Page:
Putting The ‘Hot” in Photography: How To Ensure Your Wedding Is Captured The Way It Should Be.

So you’ve taken care of the venue, the dress and tux, the colors, the DJ, all the other details. The photographer? Aw, you were just gonna let your cousin’s buddy Jeff do that. He has a nice camera phone, likes to take pictures, and the stuff he posts on Facebook looks just fine.

That’s good enough, right?

Screeeech!  Pump those brakes. No, that’s not good enough.

The only visual record you will have of this, perhaps the most important and meaningful day in your life (besides the drunken, poorly-shot videos taken by your friends and acquaintances) will be thanks to the photographer. So take it seriously and do it right.

What does “doing it right” entail? Let me explain, or rather, take it from Stephanie Yonce, photographer par excellence.

These tips come from her outstanding interview, which you can watch above.


We covered one reason for this already: A professional means competence. Hopefully, it means MORE than just competence, it means excellence. Do you want Your Day to be acceptably shot, or MASTERFULLY shot?

But that’s only one reason. Professionals are ensured (the good ones, anyway…ask). If they accidentally knock over Grandma’s priceless teapot, good luck getting the mint it warrants from Jeff.

They have the best equipment. They have the best resources, but perhaps most importantly, THIS IS THEIR JOB.

Jeff can’t go over staging plans with you if he’s been called in to work a double at Game Stop. By virtue of you paying someone who does this for a living, you get the bonus of their full and undivided attention.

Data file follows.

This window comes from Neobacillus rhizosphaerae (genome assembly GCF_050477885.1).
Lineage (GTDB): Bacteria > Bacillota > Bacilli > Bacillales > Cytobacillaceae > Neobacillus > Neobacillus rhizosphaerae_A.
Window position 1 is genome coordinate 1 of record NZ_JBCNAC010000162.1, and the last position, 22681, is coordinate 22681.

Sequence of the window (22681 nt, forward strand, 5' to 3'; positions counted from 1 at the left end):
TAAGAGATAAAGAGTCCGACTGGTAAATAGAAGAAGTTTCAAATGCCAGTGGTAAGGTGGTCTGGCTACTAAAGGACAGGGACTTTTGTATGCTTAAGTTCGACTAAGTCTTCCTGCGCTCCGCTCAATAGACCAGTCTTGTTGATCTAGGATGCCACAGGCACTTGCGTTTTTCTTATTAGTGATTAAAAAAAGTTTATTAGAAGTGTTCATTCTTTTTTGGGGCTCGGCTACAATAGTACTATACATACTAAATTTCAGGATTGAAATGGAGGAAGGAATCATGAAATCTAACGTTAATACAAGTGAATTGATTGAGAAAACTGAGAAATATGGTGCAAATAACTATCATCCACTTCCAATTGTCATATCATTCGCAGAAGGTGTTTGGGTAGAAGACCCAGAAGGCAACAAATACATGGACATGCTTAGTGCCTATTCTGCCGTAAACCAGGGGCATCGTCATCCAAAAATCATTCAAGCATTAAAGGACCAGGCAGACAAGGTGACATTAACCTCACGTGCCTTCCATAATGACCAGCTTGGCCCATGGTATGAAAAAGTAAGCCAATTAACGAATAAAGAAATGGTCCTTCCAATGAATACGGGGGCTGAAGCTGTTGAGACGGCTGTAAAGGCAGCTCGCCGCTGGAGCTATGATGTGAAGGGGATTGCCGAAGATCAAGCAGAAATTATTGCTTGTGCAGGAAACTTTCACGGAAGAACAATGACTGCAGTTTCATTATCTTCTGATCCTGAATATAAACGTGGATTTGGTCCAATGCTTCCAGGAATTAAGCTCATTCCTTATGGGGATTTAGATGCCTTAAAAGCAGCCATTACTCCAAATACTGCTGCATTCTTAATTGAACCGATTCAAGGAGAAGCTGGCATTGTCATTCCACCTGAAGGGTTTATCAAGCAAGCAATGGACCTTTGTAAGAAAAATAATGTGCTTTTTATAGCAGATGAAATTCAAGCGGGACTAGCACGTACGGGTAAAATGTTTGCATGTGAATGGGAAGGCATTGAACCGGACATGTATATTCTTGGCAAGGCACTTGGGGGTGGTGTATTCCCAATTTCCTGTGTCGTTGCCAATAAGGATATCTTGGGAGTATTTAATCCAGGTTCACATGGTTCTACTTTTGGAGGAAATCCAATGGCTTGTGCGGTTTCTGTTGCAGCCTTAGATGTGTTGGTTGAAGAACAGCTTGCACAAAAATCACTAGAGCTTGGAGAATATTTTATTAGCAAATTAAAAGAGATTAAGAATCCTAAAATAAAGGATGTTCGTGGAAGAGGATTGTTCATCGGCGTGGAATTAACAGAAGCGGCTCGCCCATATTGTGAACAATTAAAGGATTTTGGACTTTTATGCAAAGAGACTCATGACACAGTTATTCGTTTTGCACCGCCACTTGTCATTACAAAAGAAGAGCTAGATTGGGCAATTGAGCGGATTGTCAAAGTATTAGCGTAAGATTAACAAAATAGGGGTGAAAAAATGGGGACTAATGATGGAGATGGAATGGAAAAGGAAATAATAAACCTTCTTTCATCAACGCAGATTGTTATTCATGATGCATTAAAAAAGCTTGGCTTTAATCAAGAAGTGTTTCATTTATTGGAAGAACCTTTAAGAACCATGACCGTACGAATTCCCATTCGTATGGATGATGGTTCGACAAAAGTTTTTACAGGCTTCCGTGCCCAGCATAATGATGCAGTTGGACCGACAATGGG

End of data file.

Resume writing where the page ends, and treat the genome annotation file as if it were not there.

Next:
You know how many wedding photographers are out there? Lots.

You know who benefits from that? You.

You can –and should- spend time poring over the portfolios of a number of different photographers, and you’re not just looking for quality photos. Without getting too woo-woo, there’s a certain artistry and rhythm to your personality and your life.

Some people will get you (like your spouse-to-be, I hope) better than others.

Likewise, you are going to “get” certain photographers better than others. “A lot of it is completely subjective, says Yonce. One person might find they “don’t particularly care for my style. To somebody else, I might be the perfect fit.”

You’ll find some photographs that are not only well done, but resonate with you on a deeper level.

You’ll find a photographer whose style you appreciate innately. This is who you want to hire.

If you get them, chances are great they will get you, and you’ll be pleasantly surprised how well that kismet enhances the wedding photography process. So it’s worth it to take your time and review the resumes of a lot of different photographers.


The key phrase here is “at least.” The more frequently you meet (or talk to/text with) the photographer before the wedding, the better.

There are several reasons for this.